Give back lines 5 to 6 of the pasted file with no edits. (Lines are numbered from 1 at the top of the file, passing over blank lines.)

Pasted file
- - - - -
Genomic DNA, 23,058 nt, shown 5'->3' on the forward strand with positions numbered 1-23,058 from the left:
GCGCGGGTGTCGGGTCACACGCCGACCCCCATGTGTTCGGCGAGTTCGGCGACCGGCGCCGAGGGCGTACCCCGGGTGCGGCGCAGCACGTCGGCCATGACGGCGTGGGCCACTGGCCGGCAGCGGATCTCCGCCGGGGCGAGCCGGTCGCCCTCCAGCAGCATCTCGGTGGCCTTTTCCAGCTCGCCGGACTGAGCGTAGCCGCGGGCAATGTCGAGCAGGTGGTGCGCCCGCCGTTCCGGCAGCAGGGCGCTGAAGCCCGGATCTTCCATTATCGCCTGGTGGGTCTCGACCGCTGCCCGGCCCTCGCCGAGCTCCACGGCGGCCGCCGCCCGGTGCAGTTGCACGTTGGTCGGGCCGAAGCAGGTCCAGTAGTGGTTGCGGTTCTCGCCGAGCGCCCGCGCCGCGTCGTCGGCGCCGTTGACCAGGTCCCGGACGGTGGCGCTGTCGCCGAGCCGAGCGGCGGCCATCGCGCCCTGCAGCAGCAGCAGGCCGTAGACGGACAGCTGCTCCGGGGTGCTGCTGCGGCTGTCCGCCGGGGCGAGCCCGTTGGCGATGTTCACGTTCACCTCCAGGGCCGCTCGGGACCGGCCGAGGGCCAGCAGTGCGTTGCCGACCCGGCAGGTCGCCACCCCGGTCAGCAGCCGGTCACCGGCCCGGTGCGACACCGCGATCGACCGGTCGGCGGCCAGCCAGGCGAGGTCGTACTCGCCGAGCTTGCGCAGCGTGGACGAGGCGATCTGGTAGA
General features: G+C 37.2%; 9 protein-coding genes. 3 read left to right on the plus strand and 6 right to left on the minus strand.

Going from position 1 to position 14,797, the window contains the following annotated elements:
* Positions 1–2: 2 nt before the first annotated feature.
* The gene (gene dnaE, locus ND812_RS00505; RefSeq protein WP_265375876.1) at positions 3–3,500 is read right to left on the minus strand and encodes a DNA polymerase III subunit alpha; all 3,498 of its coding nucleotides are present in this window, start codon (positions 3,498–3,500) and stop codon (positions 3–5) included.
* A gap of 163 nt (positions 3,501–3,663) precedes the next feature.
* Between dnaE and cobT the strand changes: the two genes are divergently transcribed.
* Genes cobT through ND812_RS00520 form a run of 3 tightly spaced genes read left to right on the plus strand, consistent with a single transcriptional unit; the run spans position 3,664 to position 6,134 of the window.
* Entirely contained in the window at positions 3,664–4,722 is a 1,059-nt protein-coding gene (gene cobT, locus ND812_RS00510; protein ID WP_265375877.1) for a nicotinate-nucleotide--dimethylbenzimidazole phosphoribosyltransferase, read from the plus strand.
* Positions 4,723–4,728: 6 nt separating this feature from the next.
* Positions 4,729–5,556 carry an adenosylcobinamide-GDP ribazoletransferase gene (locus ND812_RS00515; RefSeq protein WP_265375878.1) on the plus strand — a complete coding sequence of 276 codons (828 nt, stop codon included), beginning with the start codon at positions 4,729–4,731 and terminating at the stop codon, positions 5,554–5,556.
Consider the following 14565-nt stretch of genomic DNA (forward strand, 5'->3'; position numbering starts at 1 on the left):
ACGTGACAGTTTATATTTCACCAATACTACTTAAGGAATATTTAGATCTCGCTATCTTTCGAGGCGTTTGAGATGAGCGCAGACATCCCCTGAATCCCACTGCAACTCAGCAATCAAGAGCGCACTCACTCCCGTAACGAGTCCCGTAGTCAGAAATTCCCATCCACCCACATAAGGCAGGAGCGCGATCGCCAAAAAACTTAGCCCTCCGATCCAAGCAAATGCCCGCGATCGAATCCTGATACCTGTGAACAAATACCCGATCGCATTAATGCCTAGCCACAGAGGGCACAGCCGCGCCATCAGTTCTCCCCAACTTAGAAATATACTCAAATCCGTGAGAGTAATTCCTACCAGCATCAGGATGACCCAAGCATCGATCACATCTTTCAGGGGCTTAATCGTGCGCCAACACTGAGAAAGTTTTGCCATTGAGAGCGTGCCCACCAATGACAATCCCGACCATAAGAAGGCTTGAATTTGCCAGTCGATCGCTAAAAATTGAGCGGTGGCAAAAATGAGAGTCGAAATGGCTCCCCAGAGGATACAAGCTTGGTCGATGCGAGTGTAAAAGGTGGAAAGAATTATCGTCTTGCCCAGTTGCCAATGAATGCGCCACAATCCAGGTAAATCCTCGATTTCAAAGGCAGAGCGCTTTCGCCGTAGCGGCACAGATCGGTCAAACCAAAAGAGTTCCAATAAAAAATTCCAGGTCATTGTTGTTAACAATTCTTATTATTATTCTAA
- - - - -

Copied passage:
* Positions 1–2: 2 nt before the first annotated feature.
* The gene (gene dnaE, locus ND812_RS00505; RefSeq protein WP_265375876.1) at positions 3–3,500 is read right to left on the minus strand and encodes a DNA polymerase III subunit alpha; all 3,498 of its coding nucleotides are present in this window, start codon (positions 3,498–3,500) and stop codon (positions 3–5) included.